MOSCOW — Over the past month, a surreal new element has come to dominate Russia's nightly news. At times it feels like some sort of hybrid reality show, as if the Kremlin's propaganda men have started splicing episodes of MTV Cribs with episodes of COPS. The entrancing new genre was born from the purge that President Vladimir Putin launched in October -- the first anti-corruption campaign he has ever attempted -- and it has made for excellent television.
Viewers have been treated to commando raids on posh apartments, seized boxes of diamonds and gold, stacks of bribe money being fed by police into counting machines that look about ready to burst. Perhaps most satisfying of all, for the millions of workaday Russians watching at home, has been the sight of once-mighty bureaucrats groveling for sympathy, clemency, or bail. That schadenfreude is part of the point. Purges are meant to be popular.
But six weeks into this one, its initiator has found himself in the bind of his career. By allowing state TV to cover all the gory details of the bureaucratic bloodletting, Putin's government seems to have only reminded Russians just how shameless and pervasive corruption has become. In one case, police claim to have found an obscure military bureaucrat, Alexander Yelkin, in possession of around $9 million in cash and four Breguet watches. Had he not been arrested on Nov. 16, he was reportedlyplanning to celebrate his birthday the following night with a private concert by Jennifer Lopez. Judging by the latest polls, such tales of profligacy have begun to reflect badly on the entire government -- Putin included. But satisfying the public's piqued desire for justice is hardly an option at this point. Bureaucrats at every level are already spooked by the spate of arrests, and if the lifestyle to which they have become accustomed becomes threatened, they could start to turn on Putin. And that raises the risk of a palace coup.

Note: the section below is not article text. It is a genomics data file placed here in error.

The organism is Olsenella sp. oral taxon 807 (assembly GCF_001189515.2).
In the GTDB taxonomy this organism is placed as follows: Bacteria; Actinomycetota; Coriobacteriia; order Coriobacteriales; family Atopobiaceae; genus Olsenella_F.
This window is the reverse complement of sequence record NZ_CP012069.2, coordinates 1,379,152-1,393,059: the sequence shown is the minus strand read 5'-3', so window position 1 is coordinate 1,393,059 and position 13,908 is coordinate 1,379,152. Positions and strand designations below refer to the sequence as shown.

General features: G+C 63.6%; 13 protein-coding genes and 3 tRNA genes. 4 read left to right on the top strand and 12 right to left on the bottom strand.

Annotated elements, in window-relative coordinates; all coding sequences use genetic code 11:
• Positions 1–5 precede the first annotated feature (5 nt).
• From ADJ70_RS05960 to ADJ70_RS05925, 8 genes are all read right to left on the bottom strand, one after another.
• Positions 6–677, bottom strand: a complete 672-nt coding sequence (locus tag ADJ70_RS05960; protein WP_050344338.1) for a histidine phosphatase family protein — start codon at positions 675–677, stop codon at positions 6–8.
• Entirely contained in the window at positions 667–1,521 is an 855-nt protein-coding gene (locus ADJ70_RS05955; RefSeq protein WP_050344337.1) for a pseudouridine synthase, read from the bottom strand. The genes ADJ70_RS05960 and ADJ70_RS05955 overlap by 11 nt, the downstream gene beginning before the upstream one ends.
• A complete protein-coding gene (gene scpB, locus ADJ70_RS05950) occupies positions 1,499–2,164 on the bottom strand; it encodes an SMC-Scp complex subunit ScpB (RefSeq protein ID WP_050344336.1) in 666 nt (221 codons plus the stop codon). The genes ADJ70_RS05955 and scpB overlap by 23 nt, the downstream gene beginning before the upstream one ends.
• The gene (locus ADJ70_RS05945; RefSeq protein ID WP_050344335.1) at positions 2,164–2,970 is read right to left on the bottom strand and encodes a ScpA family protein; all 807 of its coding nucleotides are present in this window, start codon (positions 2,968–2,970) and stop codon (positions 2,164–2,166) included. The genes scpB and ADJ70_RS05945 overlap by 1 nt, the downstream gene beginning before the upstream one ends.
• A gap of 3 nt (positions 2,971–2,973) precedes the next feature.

"He has to strike a very delicate balance," says Alexander Rahr, a member of the Valdai Club, a forum of Russia experts that meets with Putin once a year. "He is too dependent on the boyars [feudal lords] to go chopping off their heads, but that is what the people are now demanding."
Putin announced the new anti-corruption campaign at the most recent Valdai Club meeting on Oct. 25. At the time, no one took it very seriously. Over the past decade, corruption in Russia has grown to the levels of a third-world kleptocracy , and hardly a month goes by without some senior official promising a crackdown. But this time it seems Putin was serious, or at least more serious than usual.
The day of the Valdai Club meeting, police had raided a handful of homes and offices linked to Defense Ministry officials accused of stealing about $100 million in state assets. When the cops arrived at the apartment of Evgenia Vasilieva, the comely young director of the ministry's property department, they were surprised to find Defense Minister Anatoly Serdyukov there. (One of the more entertaining sidebars of the scandal has involved the harem of beautiful women Serdyukov had placed in positions of extraordinary power. The Russian press has dubbed them "the Amazons," and before resigning last month, one of them, a 31-year-old aspiring poet named Marina Chubkina was in charge of maintaining some of Russia's chemical and nuclear weapons facilities.) During the raid on Vasilieva's apartment, police found several valuable paintings by the 19th-century masters Ilya Repin and Ivan Shishkin that belonged to the ministry's museum. Now under house arrest pending investigation for large-scale fraud, Vasilieva, 31, denies any wrongdoing. The museum has gotten its paintings back.